What do hundreds of thousands of people do when stuck in a state wide gridlock? Throw a party. Get out the food, the football and the Frisbees.

The final count is not in. But we have a few estimates of about half a million folks on the road. It was enough traffic to clog every interstate, state highway, county road and gravel road on the way out of the eclipse shadow line.

The people in the car behind mine decided to toast Pop-Tarts on the hood of their idling car. We offered them butter. They had never heard of butting butter on a Pot-Tart. 

Some passengers got out of their cars and strolled along side them, just to experience the odd sensation of walking at the same pace as traffic on an interstate where they usually drive 80 mph.

Unfortunately, there's not much for toilets out on those long stretches of Western highway, so when you got to, you got to. And it was easy to tell who had to. The door to their car would open with a bit of hesitation. A cross legged traveler with a look of embarrassment on their face steps on to the pavement and does the walk of shame down into the ditch where they hope they can answer nature's call without being seen. This is harder on women than men, unless the man has to take a roll of toilet paper with him.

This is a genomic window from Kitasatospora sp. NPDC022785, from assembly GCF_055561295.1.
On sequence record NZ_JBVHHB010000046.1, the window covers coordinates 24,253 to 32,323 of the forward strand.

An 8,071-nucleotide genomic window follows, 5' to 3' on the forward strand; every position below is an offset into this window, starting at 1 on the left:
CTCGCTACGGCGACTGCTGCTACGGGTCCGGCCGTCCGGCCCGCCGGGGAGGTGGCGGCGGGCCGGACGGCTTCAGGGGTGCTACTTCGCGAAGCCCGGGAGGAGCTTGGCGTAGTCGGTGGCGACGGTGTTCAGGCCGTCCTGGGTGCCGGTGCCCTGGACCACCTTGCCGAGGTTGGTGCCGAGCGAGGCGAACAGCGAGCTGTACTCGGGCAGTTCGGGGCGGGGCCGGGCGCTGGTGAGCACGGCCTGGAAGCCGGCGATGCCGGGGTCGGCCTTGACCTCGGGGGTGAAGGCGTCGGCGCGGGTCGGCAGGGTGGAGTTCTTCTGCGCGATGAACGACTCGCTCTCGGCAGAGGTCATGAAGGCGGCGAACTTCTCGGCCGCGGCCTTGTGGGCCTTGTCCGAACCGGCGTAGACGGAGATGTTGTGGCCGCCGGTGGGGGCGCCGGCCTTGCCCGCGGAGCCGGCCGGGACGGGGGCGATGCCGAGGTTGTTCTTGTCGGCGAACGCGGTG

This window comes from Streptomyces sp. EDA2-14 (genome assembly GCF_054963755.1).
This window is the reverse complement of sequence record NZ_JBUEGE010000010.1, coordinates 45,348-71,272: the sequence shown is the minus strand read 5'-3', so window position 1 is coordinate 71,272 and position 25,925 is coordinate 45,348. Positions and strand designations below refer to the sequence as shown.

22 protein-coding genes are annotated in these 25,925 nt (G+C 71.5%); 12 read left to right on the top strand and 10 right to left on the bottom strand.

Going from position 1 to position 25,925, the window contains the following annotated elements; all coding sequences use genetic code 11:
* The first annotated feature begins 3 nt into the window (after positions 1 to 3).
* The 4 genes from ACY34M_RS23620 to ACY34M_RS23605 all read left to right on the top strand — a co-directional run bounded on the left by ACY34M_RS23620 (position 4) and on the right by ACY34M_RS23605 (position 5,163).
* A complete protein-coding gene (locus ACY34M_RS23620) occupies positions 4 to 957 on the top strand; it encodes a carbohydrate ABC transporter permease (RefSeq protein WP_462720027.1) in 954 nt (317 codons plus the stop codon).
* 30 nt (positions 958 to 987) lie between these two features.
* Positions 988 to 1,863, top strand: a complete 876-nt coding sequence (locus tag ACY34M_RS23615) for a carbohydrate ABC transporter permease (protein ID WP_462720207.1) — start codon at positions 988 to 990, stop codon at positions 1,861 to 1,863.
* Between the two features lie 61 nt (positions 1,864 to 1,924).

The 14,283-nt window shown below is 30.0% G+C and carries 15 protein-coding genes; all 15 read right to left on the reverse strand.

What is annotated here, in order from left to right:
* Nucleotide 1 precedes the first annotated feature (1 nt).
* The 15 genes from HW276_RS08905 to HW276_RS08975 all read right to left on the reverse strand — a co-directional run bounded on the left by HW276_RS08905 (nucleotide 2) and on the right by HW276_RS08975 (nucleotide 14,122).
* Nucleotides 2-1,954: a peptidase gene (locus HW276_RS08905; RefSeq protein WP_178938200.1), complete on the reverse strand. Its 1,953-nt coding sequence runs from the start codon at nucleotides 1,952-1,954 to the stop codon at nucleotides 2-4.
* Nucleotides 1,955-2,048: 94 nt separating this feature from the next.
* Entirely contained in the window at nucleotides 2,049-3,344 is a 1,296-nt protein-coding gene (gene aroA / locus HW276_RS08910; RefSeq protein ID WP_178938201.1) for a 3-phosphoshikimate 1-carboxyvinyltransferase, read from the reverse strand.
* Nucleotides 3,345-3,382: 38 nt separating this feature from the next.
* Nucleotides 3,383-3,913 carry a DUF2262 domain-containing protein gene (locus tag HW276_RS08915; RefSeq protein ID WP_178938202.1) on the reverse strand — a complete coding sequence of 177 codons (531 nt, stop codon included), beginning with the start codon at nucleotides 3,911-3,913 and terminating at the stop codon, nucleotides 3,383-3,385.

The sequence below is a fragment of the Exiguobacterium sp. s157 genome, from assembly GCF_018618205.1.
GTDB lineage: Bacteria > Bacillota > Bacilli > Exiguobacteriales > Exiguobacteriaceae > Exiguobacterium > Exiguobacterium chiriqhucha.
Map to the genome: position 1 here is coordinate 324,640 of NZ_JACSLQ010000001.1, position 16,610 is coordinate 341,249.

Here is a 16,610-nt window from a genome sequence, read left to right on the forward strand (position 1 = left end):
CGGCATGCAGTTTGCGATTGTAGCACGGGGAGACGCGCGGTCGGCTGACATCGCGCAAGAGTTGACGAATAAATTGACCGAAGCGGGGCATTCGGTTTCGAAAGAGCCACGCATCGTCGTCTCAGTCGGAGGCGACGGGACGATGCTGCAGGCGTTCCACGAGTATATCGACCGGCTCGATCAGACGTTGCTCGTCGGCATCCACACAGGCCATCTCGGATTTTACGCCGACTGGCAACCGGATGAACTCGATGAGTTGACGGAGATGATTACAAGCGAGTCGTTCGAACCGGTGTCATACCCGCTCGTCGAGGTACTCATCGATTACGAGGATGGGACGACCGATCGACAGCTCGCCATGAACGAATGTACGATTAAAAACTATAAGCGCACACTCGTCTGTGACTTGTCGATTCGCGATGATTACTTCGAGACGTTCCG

With so many folks having camped for the eclipse there was a lot of left over food. It was not long before folks began sharing sandwiches off the hoods of their cars.

We wondered about the odd mist that hung like a morning haze over the prairie until we realized that it was actually the dust from all the cars trying the back gravel roads as a faster way home. I learned later that this side-road tactic was not much help. Sooner or later that traffic has to merge with highway traffic, which slows everyone down.

So when I am asked why in heaven's name I would want to put up with all that congestion for any reason, earthly or heavenly, I just point out that I really did not mind it. It was kinda fun being caught in the worst traffic jam in Wyoming history, once we made a party out of it.

Besides, I grew up in Florida. This was nothing compared to the line to the haunted house at Disney.